Wednesday, August 29, 2012

A lesson on D&D History


 
Old Geezer (a.k.a. Mike Monard, a member of Gary Gygax and Dave Arnerson’s game groups) is answering lots of questions on this thread on RPG.Net. The thread is an interesting reading for fans wanting to know more about our hobby’s history and for Gamemasters in general that are curious about how things were done back in “ye olde days”.

What prompted me to write this spot was this bit of information by Mike, while he was addressing how they saw the entire idea of “balance” in OD&D:

Original Argument
Balance comes exclusively from role protection. You can do your thing, I can do my thing, and it's very, very hard for me to do both my thing and your thing at the same time.

Old Geezer’s Answer
Which is a major shift in the game. OD&D does not assume that we will be adventuring together. Though all four character types are useful, none are necessary. Clerics fight almost as well as a fighter so they're good for defense, but in a real melee combat the fighter will shine over time. It's nice to have magic users, but once you have magic weapons and some good clerical spells, you can dispense with them if necessary. Et cetera. There is no "you will not succeed if you do not have the following things in your team." You may WANT them, but they are not necessary.

In OD&D the highest level of play was solo adventuring, no henchmen, NPCs, or team. Just you.

This is really interesting stuff and it creates a “new” (for me at least) framework for high-level campaigns in D&D (and d20 and Pathfinder in general). It made me want to run such “solo” games but – given the way that today’s group dynamics work – it might work better as a troupe style game. Each player would get an adventure for his high-level character, while the other players would act as his followers and Cohort (speaking in terms of 3rd Edition/d20 games).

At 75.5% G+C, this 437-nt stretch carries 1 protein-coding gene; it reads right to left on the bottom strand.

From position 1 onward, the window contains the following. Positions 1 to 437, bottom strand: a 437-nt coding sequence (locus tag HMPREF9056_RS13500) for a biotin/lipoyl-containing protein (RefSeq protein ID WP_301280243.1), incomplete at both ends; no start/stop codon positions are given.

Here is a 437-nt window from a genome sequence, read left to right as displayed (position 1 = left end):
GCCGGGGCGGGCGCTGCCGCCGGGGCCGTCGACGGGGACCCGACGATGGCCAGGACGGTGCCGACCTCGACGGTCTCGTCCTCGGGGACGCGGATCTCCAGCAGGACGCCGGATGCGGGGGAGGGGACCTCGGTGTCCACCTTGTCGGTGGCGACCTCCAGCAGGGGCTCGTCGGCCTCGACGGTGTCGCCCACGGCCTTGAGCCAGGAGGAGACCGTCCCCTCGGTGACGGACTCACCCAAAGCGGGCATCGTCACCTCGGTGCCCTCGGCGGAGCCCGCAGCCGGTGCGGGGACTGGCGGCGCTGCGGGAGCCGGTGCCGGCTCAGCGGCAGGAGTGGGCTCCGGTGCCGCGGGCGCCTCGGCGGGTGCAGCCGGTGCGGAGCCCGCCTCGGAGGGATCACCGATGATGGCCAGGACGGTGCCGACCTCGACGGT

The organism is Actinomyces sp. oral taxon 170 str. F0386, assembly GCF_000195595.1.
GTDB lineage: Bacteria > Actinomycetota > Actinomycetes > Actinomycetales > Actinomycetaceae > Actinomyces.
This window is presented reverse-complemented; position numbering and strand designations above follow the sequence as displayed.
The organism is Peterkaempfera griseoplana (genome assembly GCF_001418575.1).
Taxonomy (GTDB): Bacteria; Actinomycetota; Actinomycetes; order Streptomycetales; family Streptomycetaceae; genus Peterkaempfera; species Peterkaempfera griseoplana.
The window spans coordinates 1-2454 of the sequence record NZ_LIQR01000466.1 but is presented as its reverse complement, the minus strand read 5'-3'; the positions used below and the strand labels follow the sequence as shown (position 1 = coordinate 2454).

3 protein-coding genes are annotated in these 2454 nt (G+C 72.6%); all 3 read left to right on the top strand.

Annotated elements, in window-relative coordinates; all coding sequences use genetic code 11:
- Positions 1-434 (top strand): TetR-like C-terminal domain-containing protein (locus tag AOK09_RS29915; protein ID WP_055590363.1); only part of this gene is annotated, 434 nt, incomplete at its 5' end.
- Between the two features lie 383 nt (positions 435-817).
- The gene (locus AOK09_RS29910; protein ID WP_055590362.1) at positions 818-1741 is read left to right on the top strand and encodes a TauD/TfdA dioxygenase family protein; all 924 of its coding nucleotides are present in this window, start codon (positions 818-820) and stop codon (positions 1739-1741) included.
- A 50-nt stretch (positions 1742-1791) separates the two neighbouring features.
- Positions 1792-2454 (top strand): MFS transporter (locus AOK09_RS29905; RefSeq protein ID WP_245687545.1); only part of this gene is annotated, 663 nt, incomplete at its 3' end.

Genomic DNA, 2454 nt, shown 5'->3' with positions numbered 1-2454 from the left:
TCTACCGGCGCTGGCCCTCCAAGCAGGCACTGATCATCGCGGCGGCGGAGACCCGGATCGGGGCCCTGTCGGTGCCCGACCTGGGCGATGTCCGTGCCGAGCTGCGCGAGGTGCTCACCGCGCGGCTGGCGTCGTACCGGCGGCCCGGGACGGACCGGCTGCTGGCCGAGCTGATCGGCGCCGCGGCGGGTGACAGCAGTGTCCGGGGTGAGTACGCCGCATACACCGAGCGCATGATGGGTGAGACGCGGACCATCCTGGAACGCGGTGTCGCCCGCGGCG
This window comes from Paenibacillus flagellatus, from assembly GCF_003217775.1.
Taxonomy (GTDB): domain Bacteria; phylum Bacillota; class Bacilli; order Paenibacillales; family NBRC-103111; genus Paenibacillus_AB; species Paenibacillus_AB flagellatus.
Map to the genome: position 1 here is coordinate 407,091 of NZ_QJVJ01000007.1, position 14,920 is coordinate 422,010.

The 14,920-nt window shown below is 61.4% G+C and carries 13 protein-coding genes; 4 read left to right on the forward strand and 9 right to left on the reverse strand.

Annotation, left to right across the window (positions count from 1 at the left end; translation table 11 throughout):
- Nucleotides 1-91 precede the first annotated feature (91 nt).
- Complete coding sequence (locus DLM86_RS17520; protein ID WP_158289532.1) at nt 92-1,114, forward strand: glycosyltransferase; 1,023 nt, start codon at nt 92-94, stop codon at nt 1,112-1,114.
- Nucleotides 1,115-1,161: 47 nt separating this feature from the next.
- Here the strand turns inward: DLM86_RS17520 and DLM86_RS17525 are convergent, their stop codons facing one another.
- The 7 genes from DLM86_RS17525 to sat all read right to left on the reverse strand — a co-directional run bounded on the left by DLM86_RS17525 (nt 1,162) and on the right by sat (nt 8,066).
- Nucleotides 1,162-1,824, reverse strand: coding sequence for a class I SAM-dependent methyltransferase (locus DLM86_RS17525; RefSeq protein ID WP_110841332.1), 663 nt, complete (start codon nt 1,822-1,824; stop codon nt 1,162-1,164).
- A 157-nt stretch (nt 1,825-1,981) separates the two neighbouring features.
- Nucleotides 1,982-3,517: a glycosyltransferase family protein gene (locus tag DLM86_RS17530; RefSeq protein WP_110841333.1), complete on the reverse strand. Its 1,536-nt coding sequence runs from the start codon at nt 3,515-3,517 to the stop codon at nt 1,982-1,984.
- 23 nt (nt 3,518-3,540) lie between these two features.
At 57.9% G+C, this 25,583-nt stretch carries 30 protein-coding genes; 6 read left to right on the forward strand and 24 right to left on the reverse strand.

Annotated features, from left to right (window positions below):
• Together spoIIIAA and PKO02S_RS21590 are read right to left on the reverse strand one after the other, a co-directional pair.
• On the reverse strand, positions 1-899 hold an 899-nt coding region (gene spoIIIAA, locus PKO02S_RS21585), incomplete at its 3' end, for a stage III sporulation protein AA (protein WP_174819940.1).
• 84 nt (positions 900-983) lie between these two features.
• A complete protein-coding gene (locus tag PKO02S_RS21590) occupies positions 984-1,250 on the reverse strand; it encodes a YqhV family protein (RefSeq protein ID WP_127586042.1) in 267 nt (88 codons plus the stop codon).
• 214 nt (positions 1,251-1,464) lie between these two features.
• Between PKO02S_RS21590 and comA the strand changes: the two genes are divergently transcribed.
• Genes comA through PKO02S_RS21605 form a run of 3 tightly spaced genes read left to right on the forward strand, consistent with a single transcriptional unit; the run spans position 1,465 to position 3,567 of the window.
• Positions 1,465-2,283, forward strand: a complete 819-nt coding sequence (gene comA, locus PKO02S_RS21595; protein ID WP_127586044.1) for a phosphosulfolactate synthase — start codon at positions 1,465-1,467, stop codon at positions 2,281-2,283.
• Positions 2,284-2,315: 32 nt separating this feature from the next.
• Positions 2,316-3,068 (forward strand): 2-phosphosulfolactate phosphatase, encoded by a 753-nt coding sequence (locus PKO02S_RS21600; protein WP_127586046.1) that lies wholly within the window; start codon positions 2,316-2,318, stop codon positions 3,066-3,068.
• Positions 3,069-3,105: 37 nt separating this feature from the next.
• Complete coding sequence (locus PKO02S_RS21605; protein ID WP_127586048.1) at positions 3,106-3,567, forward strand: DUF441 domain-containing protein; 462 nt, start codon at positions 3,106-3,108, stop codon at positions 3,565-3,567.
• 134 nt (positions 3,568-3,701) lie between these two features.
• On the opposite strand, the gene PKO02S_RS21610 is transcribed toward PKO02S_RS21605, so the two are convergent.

This playing style also addresses a recurrent problem in my (short lived) high level campaigns: verisimilitude. It’s often hard for me to created plausible (and frequent) hooks and adventures for the ENTIRE high-level party to participle. After so many sessions, encounters, adventures etc its normal for my players to have multiple personal goals and side quests (Adventure Paths are an exception because they’re not written by me… and even them I’m noticing that my current players already have multiple side-quests at my Curse of the Crimson Throne campaign).

It just makes more sense for me that each powerful PC would eventually have his own agenda and adventures, disconnected from the original group (excepted in special occasions). In fact, I know many campaigns (including mine) where, when you stop to look and think, there isn’t really any excuse for a party of high-level medieval superheroes to be walking together around wildlands/dungeons anymore. High-level PCs should only work together when their goals/challenges converge. If the party’s 13th level Fighter wants to kill that dragon that is plaguing his lands it makes sense that he’ll call for his old friends’ assistance. Et cetera.

That’s something that I hope to try in future games; maybe after the main plot of Curse of the Crimson Throne is concluded.

Another interesting speculation brought up in thread is the role of the thief (from Supplement I: Greyhawk) on OD&D and how the class plays really well alone – or just acting as a general scout/spy of the party.